Dialogue: Miles Teller on the '80s Movies That Inspired 'The Spectacular Now' and His Chemistry with Shailene Woodley

Dialogue: Miles Teller on the '80s Movies That Inspired 'The Spectacular Now' and His Chemistry with Shailene Woodley

Jul 30, 2013

Director James Ponsoldt’s The Spectacular Now has been hailed as the next Say Anything – a raw, touching, honest take on the coming-of-age story anchored by two incredible performances, and a sorely needed throwback to the John Hughes-era teen dramas that helped define 1980s culture.

Miles Teller and Shailene Woodley’s portrayals of fun-loving budding alcoholic Sutter Keely and naive, nice girl Aimee Finicky would be star-making performances if the two weren’t already on their way to becoming household names -- they each got their start with breakout roles alongside major Hollywood players and will be costarring together in the highly anticipated YA novel adaptation Divergent next year.

In The Spectacular Now, Teller’s transformation from party boy to soulful romantic is nothing short of transcendent. He’s everything his beloved '80s-era predecessors were: charismatic, vulnerable, lovable, funny, relatable. His magnetism is matched by that of Woodley, and the two are an untouchable force together on film.

We recently spoke with Teller about his latest role and learned, among many other things, that he still hasn’t seen most of the classic films that The Spectacular Now is garnering comparisons to.


Movies.com: Peter Dinklage was at this hotel's bar before. If you hang out here tonight, you might just end up drinking with Tyrion Lannister!

Miles Teller: Is that a Game of Thrones reference? I've never seen it, but he was a big hit at Comic-Con.

Movies.com: You have to remedy that immediately! You weren't exactly a slouch at Comic-Con at the Divergent Hall H panel. You got some big laughs from the crowd. What's it like to be on the stage in Hall H?

Teller: Well, I couldn't hear anything that was going on. It's like the echo effect. You can see floating heads, a little bit.

Movies.com: It must've helped you realize the gravity of this massive movie you're about to be a part of. People love those books. Plus, you get to play Peter, who's a total jerk. That's a new type of role for you!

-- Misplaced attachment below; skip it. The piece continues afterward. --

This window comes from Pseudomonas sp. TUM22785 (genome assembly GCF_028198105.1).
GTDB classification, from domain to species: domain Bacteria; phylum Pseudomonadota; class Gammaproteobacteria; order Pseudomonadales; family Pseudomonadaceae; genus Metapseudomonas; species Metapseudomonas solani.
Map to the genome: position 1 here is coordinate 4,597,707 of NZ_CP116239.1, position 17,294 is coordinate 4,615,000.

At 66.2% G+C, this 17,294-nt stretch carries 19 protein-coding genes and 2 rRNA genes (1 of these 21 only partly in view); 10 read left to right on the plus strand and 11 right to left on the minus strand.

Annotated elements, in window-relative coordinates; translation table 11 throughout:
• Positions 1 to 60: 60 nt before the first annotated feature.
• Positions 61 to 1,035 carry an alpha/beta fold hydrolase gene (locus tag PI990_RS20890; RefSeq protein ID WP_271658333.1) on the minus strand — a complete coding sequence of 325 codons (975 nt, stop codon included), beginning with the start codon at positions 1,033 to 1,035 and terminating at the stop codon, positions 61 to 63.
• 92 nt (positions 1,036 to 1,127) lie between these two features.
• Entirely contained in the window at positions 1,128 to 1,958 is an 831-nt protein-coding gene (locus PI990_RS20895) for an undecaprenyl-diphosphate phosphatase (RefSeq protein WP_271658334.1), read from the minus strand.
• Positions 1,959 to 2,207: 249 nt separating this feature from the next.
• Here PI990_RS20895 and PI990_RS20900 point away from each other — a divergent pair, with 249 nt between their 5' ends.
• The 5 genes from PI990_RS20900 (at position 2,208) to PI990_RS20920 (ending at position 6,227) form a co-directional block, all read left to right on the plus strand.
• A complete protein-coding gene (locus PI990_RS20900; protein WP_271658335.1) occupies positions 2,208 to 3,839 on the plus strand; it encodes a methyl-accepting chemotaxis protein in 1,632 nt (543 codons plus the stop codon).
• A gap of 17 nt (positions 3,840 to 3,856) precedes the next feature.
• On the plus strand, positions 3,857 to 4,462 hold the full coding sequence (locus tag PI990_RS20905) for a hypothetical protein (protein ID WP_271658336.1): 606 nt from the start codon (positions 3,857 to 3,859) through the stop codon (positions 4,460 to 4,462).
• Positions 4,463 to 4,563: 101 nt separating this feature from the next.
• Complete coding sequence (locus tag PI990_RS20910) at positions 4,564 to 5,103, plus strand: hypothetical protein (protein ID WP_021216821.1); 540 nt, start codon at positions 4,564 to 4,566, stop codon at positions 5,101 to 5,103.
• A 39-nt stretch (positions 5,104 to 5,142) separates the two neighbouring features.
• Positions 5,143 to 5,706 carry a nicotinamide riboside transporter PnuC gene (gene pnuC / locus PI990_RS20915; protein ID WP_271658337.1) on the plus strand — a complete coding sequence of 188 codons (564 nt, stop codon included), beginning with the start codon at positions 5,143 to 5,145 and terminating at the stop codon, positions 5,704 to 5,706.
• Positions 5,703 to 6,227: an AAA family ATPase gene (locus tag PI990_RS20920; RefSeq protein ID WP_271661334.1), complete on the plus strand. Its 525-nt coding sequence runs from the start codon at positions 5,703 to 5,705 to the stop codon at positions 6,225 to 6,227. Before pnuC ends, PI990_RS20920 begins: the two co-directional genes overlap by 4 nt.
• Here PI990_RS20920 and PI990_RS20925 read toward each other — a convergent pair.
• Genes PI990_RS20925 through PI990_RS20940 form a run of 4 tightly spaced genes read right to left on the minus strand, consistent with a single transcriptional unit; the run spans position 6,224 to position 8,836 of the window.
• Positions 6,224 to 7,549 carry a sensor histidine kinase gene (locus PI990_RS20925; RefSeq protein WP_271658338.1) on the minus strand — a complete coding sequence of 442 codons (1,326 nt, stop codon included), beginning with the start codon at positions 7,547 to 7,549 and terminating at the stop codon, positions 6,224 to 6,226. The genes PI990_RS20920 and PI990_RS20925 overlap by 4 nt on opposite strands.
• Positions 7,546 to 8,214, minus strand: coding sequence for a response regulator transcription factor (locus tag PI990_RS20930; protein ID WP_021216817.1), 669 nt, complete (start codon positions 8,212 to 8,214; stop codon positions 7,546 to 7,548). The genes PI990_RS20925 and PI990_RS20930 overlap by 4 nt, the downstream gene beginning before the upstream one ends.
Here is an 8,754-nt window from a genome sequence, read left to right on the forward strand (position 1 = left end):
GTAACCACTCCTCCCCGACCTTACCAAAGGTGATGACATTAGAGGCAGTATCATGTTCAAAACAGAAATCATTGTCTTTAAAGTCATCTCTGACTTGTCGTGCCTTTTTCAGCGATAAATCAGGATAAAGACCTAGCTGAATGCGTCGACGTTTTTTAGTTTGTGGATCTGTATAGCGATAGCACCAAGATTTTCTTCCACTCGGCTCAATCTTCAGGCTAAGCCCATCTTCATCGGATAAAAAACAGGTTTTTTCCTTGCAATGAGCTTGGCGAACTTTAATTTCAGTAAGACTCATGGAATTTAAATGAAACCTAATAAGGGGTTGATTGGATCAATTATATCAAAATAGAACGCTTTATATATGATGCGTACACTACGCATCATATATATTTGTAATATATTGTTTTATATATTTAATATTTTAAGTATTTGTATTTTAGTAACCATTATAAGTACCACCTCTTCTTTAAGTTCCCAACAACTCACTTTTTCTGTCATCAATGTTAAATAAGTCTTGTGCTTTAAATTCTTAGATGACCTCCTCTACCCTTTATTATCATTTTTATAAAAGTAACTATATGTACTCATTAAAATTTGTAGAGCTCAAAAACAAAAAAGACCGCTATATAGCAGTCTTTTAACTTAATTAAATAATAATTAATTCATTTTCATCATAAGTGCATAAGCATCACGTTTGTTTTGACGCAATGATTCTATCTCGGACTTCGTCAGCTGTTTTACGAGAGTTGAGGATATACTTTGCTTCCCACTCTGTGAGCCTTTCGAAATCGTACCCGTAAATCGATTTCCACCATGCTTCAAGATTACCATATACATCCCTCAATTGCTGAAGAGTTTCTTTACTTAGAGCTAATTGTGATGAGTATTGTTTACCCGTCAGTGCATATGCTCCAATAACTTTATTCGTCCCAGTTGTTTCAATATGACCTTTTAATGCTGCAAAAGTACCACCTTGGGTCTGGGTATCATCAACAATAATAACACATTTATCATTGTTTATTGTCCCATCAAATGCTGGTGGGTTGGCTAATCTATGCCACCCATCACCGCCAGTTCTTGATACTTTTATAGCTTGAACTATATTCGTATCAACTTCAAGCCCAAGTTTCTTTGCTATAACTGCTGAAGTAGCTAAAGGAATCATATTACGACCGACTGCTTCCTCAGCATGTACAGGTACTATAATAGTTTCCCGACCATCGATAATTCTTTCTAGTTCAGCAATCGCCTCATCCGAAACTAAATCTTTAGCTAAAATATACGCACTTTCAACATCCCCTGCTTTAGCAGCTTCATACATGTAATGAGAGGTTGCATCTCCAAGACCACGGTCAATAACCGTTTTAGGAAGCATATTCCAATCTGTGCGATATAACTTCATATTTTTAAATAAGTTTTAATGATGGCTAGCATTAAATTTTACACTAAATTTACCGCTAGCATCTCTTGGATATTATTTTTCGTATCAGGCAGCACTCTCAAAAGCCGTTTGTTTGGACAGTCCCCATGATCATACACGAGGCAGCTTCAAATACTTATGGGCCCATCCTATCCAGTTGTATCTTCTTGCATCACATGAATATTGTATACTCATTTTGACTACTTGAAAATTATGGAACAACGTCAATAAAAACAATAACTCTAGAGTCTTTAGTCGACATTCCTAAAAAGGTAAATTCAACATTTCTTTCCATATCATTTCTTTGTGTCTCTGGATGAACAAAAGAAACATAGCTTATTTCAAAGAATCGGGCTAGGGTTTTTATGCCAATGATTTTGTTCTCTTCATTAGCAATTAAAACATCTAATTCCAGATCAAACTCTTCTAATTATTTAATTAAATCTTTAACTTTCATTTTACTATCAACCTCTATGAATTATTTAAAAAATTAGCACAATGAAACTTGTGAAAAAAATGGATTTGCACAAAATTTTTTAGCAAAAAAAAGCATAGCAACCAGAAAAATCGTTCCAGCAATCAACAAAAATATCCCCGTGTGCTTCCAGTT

Teller: Yeah, it's also fun to not necessarily play somebody that gives a s**t.

Movies.com: Well, lately people have been referring to you as the Ferris Bueller or John Cusack of your generation. Is that a lot of pressure?

Teller: Yeah, I hadn't seen any of those. I still haven't seen The Breakfast Club or 16 Candles. I finally watched Say Anything. At the end of this movie, the producers bought me a collection of DVDs that I should watch. It was, like, Say Anything and Ferris Bueller and all that stuff. So I'm getting caught up. It's still not going to be as impactful for me now, I guess, as it was for people when they first saw it. I think James was like 16 when he saw Say Anything. But I think we're dealing with teenagers in a pretty intelligent way, and I think we're dealing with them in a responsible way, showing what's really going on at that age. It's not all High School Musical. Kids are going through some tough stuff.

Movies.com: So what did you grow up watching, then?

Teller: I've seen Ferris Bueller in pieces, on TV and stuff. I don't really watch a lot of films. When I was a little kid I watched The Wizard of Oz every day. And Dick Tracy and Who Framed Roger Rabbit were my popular ones. But my mom was very important to me and she just created an atmosphere in my house for me and my two older sisters that was very creative. We all play instruments, and my mom loved the chaos of it, and she always encouraged us to perform.

Movies.com: Some of the major similarities between Say Anything and The Spectacular Now are those scenes that so perfectly juxtapose the sweet and sour. Like the sex scene with you and Shailene.

Teller: [Laughs] Yeah, it was a little uncomfortable!

Movies.com: And it was one long take, too. Between that scene and the long take of the first kiss scene, did you feel like James was torturing you guys a bit with these drawn-out intimate moments?